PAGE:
4/14/2005 - Review by: Pandemonium55
DARKTHRONE - SARDONIC WRATH - 2005 - The End Records
Rule #80 “Own every single Darkthrone album, listen to exactly none of them…”
Does this mean that Darkthrone is just underground trendy and musically invalid? Hell no! While the other founding black metal bands have either broken up of or progressed into different territories (with varying success). Nocturno Culto and Fenriz set the standard for what primitive black metal should always sound like: raw, obscure, and never EVER change.
When listening to "Sardonic Wrath", it’s easy to notice that they haven’t strayed very far from their initial style over the past fifteen years. But the subtle changes they’ve made on this new album have improved the band greatly. My biggest beef with some of Darkthrone’s earlier material is that they could occasionally fall into a habit of falling into monotonous repetitiveness, which can be considered trance-like and grim to some people or completely boring to others - pending on your mood at the time. But on this new album, Darkthrone has fine tuned their songwriting approach this time by compressing their riffs into shorter, more compact songs.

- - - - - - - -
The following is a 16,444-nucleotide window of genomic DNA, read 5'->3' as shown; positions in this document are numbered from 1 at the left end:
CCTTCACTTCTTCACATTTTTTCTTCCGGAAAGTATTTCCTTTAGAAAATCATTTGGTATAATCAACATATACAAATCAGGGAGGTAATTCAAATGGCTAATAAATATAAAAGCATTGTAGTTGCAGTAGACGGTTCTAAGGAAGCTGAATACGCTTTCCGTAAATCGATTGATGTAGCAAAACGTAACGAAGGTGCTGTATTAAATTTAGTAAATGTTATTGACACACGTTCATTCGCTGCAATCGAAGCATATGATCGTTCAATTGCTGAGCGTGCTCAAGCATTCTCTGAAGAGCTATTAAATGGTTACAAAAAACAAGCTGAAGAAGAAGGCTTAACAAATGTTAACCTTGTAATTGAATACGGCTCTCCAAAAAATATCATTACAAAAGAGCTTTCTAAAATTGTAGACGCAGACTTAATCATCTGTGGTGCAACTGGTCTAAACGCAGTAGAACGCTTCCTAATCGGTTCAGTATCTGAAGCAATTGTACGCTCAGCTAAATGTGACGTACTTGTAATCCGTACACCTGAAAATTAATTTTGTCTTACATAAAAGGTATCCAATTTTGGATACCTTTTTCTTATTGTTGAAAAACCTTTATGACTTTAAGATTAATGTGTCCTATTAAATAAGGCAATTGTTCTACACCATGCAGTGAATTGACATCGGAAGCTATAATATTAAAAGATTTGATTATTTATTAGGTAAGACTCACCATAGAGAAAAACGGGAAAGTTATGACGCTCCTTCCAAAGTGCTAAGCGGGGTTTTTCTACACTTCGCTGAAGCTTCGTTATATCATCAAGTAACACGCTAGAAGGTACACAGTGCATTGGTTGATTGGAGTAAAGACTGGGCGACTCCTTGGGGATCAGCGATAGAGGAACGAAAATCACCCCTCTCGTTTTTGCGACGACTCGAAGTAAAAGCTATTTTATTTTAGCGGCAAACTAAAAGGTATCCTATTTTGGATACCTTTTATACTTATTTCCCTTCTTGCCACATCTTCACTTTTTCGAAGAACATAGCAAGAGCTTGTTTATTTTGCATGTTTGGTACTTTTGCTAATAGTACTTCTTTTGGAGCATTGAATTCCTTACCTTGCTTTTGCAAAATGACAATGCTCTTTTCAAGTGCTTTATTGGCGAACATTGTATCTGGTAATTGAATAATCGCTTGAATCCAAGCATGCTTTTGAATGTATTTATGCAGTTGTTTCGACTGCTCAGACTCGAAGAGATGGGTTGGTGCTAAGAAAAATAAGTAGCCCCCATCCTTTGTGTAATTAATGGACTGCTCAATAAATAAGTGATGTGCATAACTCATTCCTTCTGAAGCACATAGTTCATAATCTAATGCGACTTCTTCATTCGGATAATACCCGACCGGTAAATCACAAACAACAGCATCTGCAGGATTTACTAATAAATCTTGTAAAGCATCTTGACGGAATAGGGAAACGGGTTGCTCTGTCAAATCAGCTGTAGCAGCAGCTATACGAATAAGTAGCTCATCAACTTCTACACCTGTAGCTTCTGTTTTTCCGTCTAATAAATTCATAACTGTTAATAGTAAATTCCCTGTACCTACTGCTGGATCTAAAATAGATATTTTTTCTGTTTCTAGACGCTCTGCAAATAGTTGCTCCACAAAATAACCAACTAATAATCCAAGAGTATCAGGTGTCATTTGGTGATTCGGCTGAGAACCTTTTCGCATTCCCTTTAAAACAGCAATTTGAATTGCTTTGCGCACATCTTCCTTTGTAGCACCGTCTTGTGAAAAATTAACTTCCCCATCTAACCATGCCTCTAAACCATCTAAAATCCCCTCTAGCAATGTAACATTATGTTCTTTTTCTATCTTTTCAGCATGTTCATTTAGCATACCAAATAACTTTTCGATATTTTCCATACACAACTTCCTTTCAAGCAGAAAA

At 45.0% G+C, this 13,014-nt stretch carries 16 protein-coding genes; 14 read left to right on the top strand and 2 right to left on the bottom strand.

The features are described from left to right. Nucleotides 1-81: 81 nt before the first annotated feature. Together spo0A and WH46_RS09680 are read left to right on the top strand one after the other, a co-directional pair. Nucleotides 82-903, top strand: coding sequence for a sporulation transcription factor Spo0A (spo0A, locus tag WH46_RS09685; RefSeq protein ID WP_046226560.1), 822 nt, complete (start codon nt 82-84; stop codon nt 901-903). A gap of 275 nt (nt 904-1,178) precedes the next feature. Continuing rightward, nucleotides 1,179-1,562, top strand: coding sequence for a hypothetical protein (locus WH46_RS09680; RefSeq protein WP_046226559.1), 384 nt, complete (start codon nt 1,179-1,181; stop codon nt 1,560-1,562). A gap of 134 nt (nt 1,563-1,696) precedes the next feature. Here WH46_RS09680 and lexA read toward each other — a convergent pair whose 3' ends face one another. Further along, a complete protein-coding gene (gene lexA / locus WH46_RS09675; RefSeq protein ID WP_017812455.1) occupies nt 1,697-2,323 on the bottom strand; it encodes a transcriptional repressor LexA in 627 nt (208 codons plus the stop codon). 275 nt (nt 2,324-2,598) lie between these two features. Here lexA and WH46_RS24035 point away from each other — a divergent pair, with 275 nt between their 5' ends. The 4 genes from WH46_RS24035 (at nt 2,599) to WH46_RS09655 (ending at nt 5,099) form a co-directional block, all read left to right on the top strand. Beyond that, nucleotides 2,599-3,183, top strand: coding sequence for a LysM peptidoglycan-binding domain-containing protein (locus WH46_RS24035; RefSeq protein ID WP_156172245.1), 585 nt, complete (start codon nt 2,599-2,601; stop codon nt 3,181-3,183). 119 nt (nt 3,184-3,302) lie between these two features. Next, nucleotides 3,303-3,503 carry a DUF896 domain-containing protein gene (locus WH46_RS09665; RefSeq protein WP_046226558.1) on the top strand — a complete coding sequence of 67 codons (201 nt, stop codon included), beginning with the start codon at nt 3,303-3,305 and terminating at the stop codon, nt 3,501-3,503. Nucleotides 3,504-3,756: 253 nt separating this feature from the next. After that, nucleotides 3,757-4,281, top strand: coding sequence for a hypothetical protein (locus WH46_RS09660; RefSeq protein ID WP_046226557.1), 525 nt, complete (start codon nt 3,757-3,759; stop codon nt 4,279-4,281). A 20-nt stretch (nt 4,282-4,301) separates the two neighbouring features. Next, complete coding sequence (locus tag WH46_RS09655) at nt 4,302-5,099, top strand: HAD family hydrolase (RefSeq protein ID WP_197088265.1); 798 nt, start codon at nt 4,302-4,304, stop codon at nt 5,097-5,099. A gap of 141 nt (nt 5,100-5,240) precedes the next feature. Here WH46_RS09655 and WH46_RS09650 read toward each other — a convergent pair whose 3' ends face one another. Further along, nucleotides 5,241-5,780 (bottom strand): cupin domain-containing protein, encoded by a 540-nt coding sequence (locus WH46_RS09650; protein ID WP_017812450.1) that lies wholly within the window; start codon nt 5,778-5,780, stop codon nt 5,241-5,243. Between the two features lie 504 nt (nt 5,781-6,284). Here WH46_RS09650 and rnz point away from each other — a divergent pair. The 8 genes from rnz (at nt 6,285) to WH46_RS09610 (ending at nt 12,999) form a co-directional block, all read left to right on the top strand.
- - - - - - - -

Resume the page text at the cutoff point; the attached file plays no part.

With the raw primitive production and clocking in at barely half of an hour, "Sardonic Wrath’s" songs come at you fast and furious leaving you no time to catch your breath at all. The material is staggeringly aggressive, but there are still some really cool musical and vocal hooks that pop up throughout the entire album. One of my favorite songs is “Straightening Sharks in Heaven” which contains a nice mix of early era Voivod and Bathory with the ferocious dissonant guitar riffing with an almost military-like death march drumming by Fenriz. “Sacrificing to the God of Doubt,” which will make want to bang your head and hail Ancient Ones for such headbanging evilness. “Rawness Obsolete” is an absolutely unholy dirge-like doom number that closes out the album on such a cold and grim note. With this album it’s hard to pick the best songs, because this album is completely devoid of and any filler songs whatsoever, it gets right to the point and then leaves you wanting more.
While some black metal bands will spend six months in the studio, going vastly over budget with gratuitous overdubs of keyboard tracks, massively triggered drums, and ever present wispy female vocal parts. Darkthrone recorded and mixed this album in twenty-six hours FLAT and it sounds leagues better than releases by those other so-called black metal bands coming out these days. I can honestly say that this is easily one of my favorite releases to come out this year; this is truly a relevant and powerful release.
Band link: www.darkthrone.no
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